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    The arrangement of funds and financing for the agriculture sector in Bangladesh is still considered in crisis that is coupled with concurrent uncertain situations like population growth and natural disasters. Therefore, specific financial terms such as Zakat that are based on and practiced in Islam, the religious origination of the major-ity of Bangladeshi, at the same time highly appreciated and carried out by other countries are found well complementary to agricultural project financing. The pur-pose of this study is to explore the feasibility of using zakat-based crowdfunding as a means of supporting marginalized farmers in Bangladesh. This study employs a case study approach, using secondary data sources to conduct a thematic analysis of za-kat-based crowdfunding for marginalized farmers. The findings of the study indicate that zakat-based crowdfunding can be a viable solution to support marginalized farmers in Bangladesh. The relevance of the study is in place due to the urgency to solve the problems of agricultural financing in Bangladesh. The study recommends the establishment of a zakat-based crowdfunding platform that caters specifically to the needs of marginalized farmers in Bangladesh. However, the study also identifies some limitations, such as the lack of primary data and the context of generalizability. Despite these limitations, the study concludes that zakat-based crowdfunding can effectively support marginalized farmers in Bangladesh, and further research in this area is warranted

    The extent of Kuwaiti Islamic banks restrict the use of Islamic financing tools in their financial operations: a field study

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    This research aims to identify the extent to of Kuwaiti Islamic banks adhere to the use of Islamic financing tools in their financial operations. The study population consists of all (5) banks listed on the Kuwait Stock Exchange. As for the study sample, (100) respondents were selected from Financial managers, accountants, and workers in finance and investment departments work in these banks. The questionnaire was used as a tool for collecting primary data. The results showed that Kuwaiti Islamic banks adhere to the use of Islamic financing tools represented in Murabaha, Musharaka and Mudaraba in their financial operations to a high degree. The study recommended that Kuwaiti Islamic banks should be encouraged to play a more role in Murabaha operations and find appropriate solutions to technical obstacles and culture-related procedures that prevent the provision of Islamic financing through Murabaha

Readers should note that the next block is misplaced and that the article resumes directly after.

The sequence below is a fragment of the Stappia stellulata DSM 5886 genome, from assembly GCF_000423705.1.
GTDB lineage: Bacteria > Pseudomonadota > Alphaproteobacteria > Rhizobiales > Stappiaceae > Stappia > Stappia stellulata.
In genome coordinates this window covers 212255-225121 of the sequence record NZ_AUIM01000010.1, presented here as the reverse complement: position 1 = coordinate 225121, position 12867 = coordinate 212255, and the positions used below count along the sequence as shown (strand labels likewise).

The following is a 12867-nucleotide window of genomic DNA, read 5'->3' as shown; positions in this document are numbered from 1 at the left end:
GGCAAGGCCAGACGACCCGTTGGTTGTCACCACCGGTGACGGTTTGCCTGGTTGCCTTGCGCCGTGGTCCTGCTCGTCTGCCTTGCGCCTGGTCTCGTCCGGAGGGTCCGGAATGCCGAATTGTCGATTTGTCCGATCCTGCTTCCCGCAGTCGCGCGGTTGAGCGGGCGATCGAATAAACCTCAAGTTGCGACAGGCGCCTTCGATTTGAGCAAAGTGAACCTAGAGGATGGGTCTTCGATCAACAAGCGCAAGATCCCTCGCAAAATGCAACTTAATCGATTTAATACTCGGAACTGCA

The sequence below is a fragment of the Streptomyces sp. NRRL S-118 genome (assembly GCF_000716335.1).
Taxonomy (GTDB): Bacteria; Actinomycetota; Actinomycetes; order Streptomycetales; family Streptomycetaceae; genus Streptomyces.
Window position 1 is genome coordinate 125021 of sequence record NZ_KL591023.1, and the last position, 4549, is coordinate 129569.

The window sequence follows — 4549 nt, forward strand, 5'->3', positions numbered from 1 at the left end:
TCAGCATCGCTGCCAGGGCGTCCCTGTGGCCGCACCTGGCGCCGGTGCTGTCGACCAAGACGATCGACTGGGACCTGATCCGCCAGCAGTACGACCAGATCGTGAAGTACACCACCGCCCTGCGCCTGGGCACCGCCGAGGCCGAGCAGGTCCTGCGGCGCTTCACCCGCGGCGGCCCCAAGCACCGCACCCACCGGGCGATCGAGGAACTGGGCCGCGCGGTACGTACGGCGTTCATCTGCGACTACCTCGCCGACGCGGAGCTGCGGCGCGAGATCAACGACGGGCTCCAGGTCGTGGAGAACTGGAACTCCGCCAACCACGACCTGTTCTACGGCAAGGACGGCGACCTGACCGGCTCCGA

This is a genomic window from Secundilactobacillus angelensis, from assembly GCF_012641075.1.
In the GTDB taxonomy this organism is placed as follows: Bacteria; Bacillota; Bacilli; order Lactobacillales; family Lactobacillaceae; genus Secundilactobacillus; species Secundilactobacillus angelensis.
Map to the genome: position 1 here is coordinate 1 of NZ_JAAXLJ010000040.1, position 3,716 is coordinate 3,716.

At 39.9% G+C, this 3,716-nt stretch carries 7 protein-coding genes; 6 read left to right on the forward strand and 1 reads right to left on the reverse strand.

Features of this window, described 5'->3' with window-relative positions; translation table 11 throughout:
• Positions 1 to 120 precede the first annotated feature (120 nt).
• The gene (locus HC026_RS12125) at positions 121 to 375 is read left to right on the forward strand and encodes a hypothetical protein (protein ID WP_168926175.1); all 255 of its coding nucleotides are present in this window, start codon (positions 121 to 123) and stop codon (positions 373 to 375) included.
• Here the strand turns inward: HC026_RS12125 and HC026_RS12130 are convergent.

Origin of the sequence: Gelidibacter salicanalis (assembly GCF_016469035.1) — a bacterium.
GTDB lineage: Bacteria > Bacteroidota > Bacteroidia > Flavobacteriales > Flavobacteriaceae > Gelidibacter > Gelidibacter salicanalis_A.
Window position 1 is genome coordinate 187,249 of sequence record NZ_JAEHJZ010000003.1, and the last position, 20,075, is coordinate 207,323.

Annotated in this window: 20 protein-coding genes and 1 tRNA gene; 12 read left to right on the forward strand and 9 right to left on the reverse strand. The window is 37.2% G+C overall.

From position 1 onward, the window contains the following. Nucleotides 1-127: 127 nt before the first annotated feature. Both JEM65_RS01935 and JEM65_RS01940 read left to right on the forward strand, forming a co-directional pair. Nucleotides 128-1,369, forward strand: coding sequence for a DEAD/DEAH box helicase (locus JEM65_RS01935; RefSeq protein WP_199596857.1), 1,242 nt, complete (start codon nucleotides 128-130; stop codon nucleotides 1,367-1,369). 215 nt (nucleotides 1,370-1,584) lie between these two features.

Shariah: An efficiency analysis

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    The oil shock of 1973 brought newfound wealth to a group of ultraconservative Muslims. This wealth coincided with the growing demand for shariah compliant products. The prohibition against interest is not new but has been around for millennia. This dissertation attempted to ascertain if Shariah compliance came at a cost to investors and if it was possible to be both just and efficient. We illustrate using Stiglitz and Cheung's sharecropping models that a profit and loss sharing contract can be as efficient as its alternatives (or more so), so there is no implicit tax on lenders who prefer a share of profit rather than a fixed return on a loan. The growth in Islamic finance has improved consumer awareness not only amongst Islamic investors, but also among ethical investors. Investors are now offered a chance to gain returns, without having to sacrifice their beliefs. Islamic finance may suffer from learning effects, portfolio managers certainly ‘learn by doing'. But once they have learned it seems that their portfolios need not underperform the market. However, it must be recognized that a lack of standardization and diverse scholar opinions can adversely affect the growth of the industry